Halloween    Halloweens History, Superstitions and Omens    Magick 7

 

 

 

History Of Halloween


Halloween originated in Pagan Ireland as the festival of Samhain (pronounced sow-in), and becoming All Hallow’s Eve in Christian times. Over two thousand years ago, the Celtic people who lived in France and the British Isles observed a calendar that began and ended with their new Year’s Eve festival every October 31/November 1. The festival was called Samhain , which means “summers end”. This marks the “death” of the old year and the “birth” of the next. It was also regarded as the day of the dead, a night devoted to the practices of magic and divination, a time when fairy folk and gods were especially active, and a festival to celebrate the harvest. The Ancient Celts believed an invisible veil existed that separated the worlds of the living and the dead. At sundown on the last day of the year, this veil grew to its thinnest point, allowing the living and the dead to make contact with each other.

The lord of the Dead is a deity known during the Samhain. He gathers souls throughout the previous year of men women and children who died and been confined in the bodies of animals while awaiting to enter the underworld. With their sins expiated, they would be set free to begin their journey to the Celtic other world of Tir-nan’Og, whose open gates awaited them.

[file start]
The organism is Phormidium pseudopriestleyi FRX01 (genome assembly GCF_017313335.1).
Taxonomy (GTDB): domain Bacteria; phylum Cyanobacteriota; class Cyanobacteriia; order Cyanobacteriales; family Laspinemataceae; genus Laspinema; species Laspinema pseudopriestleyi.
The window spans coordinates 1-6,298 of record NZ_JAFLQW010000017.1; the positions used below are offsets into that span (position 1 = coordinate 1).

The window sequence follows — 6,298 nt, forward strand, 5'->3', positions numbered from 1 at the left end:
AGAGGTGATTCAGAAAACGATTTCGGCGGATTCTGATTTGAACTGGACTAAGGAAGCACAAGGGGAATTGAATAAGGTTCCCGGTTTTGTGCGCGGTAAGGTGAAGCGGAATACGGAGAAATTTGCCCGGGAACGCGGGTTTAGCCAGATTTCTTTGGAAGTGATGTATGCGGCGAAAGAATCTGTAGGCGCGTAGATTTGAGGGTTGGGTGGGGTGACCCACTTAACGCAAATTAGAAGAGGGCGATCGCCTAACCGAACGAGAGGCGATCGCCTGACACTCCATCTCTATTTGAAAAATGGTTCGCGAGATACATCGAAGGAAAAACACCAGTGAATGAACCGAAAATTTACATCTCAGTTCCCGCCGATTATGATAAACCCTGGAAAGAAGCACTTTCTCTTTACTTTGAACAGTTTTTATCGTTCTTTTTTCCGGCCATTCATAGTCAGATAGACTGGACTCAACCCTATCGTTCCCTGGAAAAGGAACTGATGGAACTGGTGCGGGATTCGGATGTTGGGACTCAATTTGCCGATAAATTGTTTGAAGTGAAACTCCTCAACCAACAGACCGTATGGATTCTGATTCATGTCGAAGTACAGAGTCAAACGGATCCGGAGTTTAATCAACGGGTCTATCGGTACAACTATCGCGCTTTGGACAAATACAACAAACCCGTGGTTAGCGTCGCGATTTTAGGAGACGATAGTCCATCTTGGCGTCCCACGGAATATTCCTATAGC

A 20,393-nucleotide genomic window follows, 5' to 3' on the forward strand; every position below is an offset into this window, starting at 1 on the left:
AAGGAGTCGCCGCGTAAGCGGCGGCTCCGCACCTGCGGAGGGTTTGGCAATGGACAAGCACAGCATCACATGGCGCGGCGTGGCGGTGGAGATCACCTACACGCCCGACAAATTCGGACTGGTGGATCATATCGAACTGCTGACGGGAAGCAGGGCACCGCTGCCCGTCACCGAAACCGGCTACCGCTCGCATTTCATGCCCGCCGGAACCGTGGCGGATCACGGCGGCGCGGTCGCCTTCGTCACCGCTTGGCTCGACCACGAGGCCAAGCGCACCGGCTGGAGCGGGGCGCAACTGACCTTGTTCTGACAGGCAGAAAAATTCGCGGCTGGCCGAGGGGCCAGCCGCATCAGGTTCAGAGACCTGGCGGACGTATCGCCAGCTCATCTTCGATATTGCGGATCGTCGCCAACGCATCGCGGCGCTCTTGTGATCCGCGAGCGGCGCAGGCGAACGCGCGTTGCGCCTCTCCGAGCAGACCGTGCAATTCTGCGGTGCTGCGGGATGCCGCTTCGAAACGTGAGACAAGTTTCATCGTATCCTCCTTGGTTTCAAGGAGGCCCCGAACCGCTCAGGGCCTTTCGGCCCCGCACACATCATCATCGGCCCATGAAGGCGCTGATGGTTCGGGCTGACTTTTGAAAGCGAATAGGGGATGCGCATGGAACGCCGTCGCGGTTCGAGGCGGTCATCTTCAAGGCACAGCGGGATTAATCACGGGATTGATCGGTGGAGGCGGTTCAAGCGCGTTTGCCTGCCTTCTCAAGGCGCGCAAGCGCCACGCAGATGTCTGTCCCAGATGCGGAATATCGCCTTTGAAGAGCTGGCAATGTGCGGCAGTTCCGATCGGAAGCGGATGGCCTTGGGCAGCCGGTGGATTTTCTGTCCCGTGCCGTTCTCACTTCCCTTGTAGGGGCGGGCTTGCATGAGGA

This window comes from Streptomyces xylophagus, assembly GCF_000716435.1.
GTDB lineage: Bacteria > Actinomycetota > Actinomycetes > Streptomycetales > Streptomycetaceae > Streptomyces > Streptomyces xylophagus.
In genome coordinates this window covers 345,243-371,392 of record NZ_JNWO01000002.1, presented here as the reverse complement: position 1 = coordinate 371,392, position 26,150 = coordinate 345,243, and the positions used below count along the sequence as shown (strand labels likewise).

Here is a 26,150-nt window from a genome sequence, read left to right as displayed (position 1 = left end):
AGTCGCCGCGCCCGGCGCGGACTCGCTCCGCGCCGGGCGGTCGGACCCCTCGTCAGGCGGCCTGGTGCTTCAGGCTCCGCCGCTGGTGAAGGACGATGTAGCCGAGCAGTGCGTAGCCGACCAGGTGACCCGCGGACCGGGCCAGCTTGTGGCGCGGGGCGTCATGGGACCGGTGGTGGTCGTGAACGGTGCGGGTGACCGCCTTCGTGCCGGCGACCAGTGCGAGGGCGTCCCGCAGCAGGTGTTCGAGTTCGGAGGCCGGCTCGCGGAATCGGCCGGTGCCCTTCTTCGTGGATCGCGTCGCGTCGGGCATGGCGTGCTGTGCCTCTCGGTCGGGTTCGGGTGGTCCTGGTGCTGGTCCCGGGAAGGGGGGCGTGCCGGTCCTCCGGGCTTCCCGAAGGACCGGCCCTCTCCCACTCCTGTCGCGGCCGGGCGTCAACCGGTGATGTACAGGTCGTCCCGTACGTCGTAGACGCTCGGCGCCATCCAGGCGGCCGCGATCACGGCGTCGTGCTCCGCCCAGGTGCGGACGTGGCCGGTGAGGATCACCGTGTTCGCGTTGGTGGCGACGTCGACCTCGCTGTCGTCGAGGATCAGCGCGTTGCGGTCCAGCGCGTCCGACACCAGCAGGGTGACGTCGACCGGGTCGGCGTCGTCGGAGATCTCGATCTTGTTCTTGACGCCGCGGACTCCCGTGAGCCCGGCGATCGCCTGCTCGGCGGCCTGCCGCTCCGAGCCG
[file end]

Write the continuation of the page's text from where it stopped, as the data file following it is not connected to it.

During Samhain , homesick spirits were free to roam the mortal world and return to their homes to seek the company of their loved ones, and warmth of the hearth fires. Families prepared offerings of fruits and vegetables. Hilltop bonfires were built which illuminated the night sky with a eerie orange glow, which was a guiding light for the dead souls, and kept away any evil spirits, which intended to harm the living.

In the seventh century, Pope Boniface IV introduced All Saint’s Day to honor God and the early Christians who died for their religious beliefs. This festival of the Catholic Church was originally on may 13, but in the year 900, Gregory III changed the date to November 1 in an effort to supplant the old Samhain festival of the dead. All Saints’ Day was now called All Hallows’ Day and Hallowmas (Hallow means “holy”), and the evening before it (October 31) was therefore known as All Hallows’ Eve. Eventually it evolved into the word Hallowe’en, later it was spelled Halloween.

Halloween was brought to the United States by the Irish Immigrants in the Nineteenth century which followed the potato famine of the 1840s.The Pagan roots of Halloween caused problems in many religious groups at the time. However Halloween’s popularity with the youth, outweighed the oppositions attempts to ban the celebration in the United States.

Old Gaelic traditions involved carving the jack-o’-lantern, performing love divinations, and guising (which eventually evolved into the trick-or-treat custom as we know today).They also brought with them old Halloween folklore, myths, practices and legends.